Ai-Da is a statement. A sexy statement – and a sexist one – about the coming fusion of art, technology, and caged monkeys.
Let’s say hi to Ai-Da. Aidan Meller, an established gallery director in Oxford, devised Ai-Da and make her come to life.
Ai-Da is the first humanoid robot artist, and this June she opened her first exhibition titled Unsecured Futures. Since when does an algorithm have a gender? Well, the gender question is one of a few queries that I have with Ai-Da.
Ai-Da’s “got a persona, she’s an avatar, she’s fiction, she’s real” proclaims Meller in Economic Times.
Ai-Da is more than just a robot-painter. Unlike Obvious’ algorithm who rocked Christie’s auction last year (you can read about it in my previous post), Ai-Da does sculptures, portraits, and performance art. Or, at least, that’s what the big headlines want us to think she does. Her Unsecured Futures opened at The Barn Gallery of Oxford’s St John’s College and featured “eight drawings, 20 paintings, four sculptures and two video works,” as noted by Reuters.
If you wonder, Ai-Da cannot walk, and her words are dictated by a human operator. Her robotic arm is, however, able to hold a pencil, but she is not able to paint with a brush. And that’s about it.
Why did Meller create Ai-Da? There seems to be more to it than just the sheer joy of playing a part in an AI-art race. On the official Ai-Da website, we can read that
“Our aim is to encourage you to collectively question and develop the ethics of how new technologies are used, (…) to remember those (…) stuck at the bottom of the power ladder; including our ailing environment and captive animals whose voice we barely to listen to. (…). [To] start directing these technologies towards the benefit of all. And don’t forget to include the monkeys in the laboratory cages: the similarities unnerve.”
The issues brought up in the statement explaining the goal of Unsecured Futures are pretty profound. Although many of us feel uncomfortable while challenged with animal testing or the rise of corporate power, Ai-Da doesn’t challenge us. At least, she doesn’t challenge us in the same way. Ai-Da is a thrill, not a threat. As a product of algorithms, hidden under the mask of a female robot without human autonomy, Ai-Da’s abstract art is not rising questions that Unsecured Futures promises to address. So far, Ai-Da is a tool, not a partner or authority. Maybe she is a statement about the power relations where all of us, who are outside the circle of a few privileged, are Ai-Da? I have not visited Unsecured Futures, but from what I know, the direct link between Ai-Da and caged monkeys remains a mystery.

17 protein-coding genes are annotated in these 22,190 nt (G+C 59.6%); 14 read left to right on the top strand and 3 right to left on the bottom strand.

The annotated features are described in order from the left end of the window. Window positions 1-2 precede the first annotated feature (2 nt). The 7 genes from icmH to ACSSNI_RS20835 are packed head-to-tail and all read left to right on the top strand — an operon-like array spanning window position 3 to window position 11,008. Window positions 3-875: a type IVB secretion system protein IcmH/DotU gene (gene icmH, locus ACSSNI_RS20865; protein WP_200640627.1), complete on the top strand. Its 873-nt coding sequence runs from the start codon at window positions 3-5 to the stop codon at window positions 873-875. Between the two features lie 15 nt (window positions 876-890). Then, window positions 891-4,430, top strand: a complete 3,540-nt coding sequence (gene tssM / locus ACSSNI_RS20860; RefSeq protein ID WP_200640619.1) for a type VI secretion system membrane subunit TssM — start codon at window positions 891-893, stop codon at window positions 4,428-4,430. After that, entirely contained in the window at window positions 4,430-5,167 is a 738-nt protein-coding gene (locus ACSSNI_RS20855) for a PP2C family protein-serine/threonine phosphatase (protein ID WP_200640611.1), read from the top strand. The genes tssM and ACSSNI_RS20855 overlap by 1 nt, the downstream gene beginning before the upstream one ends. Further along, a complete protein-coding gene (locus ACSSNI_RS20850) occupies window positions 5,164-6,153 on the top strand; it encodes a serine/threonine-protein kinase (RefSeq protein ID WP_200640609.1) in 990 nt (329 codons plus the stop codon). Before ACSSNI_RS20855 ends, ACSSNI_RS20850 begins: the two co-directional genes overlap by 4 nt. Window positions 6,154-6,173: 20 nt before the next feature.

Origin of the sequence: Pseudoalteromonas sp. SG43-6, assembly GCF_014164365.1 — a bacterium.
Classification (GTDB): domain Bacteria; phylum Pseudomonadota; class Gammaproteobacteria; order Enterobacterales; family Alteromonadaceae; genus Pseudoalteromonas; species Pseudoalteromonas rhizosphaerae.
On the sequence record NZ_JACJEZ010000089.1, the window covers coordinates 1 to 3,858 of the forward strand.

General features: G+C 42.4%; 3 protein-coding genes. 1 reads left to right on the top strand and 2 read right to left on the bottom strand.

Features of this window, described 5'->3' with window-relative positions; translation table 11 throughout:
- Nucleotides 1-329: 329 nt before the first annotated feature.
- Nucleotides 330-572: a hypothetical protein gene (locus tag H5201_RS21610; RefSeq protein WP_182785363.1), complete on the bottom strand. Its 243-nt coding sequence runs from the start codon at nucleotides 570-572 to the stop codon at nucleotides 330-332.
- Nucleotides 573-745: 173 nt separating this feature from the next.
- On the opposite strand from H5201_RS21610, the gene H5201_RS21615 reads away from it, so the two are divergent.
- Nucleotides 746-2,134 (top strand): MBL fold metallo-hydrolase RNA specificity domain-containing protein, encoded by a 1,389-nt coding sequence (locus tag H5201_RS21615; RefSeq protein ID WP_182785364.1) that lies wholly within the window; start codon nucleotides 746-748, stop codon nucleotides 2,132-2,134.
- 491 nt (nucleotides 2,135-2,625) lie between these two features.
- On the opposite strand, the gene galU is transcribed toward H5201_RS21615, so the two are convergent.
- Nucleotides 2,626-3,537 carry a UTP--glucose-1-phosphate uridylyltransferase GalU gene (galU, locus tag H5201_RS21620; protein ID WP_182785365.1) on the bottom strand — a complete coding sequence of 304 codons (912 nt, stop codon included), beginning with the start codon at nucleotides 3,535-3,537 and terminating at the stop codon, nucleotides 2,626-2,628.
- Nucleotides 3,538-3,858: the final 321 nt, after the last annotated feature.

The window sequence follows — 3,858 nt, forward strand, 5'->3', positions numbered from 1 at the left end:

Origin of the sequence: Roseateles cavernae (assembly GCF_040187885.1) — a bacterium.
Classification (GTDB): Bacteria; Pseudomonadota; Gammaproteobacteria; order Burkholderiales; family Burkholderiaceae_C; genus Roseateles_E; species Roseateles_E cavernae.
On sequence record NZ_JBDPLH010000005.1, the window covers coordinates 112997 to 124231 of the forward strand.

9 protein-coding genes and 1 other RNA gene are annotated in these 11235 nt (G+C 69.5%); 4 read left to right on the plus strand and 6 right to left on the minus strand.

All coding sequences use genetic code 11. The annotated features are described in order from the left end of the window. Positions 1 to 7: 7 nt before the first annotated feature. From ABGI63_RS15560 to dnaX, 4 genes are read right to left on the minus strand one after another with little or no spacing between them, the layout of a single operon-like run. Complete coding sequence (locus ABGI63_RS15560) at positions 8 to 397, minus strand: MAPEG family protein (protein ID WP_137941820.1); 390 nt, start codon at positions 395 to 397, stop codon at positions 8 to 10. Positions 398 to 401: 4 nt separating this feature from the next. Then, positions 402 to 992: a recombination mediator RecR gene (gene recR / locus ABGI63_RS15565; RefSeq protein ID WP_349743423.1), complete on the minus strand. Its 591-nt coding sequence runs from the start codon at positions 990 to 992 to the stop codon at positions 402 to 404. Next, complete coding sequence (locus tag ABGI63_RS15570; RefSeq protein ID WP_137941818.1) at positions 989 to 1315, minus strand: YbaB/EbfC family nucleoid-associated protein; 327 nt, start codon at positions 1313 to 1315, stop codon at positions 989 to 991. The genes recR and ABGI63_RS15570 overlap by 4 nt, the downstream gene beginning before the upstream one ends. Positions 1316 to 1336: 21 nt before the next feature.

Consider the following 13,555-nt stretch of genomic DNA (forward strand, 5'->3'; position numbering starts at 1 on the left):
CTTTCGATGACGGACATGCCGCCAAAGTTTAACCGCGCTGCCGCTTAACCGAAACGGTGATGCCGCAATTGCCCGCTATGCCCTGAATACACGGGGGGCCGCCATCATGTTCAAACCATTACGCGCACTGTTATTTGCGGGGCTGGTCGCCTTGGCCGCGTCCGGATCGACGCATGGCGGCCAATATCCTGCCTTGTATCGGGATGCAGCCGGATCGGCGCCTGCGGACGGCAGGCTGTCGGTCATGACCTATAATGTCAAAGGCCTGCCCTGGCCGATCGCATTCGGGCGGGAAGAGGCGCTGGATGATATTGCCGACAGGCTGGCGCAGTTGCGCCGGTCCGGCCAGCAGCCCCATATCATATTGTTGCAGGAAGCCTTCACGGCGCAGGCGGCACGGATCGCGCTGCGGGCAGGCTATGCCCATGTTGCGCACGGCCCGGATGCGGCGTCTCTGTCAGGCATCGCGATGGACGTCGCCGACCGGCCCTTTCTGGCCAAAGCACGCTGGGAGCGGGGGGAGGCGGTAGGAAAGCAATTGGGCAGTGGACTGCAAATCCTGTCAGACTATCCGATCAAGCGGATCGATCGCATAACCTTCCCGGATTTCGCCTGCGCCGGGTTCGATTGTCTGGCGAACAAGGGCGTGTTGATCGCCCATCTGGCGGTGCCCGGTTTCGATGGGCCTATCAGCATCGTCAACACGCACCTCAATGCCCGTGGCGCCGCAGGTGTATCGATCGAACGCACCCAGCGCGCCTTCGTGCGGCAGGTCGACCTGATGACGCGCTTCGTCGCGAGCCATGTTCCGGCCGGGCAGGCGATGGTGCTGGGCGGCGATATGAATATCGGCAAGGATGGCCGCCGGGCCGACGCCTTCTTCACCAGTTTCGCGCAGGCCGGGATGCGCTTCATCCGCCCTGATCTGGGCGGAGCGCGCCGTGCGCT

…but all these grand words seem to perish the moment you look at Ai-Da.
Ai-Da is a nice-looking statement. Her computer-generated face is unlike any other. Nonetheless, her full-lips, large eyes, long black hair and tanned skin with a good dose of make-up, could easily make her “a long-lost Kardashian sister,” as writes Naomi Rea in her artnetnews article. Some say that the old saying sex sells in no longer valid, but Ai-Da seems to echo it.
Why female? Meller explains that “A female voice is needed more now than ever and we’re excited and proud of that.” Really.
Ai-Da was named after Victorian computer genius Ada Lovelace, often regarded as a creator of the first algorithm.
Sweet idea, but that’s where female-friendliness ends.
The algorithm that constitutes Ai-Da is a digital object. It is a set of numbers that can be modified and reused. Similarly, Siri and Alexa are digital objects which do not have gender or identity (at least not yet). Nonetheless, Apple, Amazon, and people behind Ai-Da decided that they want their products to have a female face. The fembots or female assistances are not filling in the representation gap, on the contrary, they highlight the ongoing practice of using standardized female features to make a monetary profit.
What’s intriguing here [with Ai-Da] is that people get very taken in by a robot that looks human.
told Time.com Marcus du Sautoy, a professor of mathematics at Oxford University and author of The Creativity Code: How AI Is Learning to Write, Paint and Think.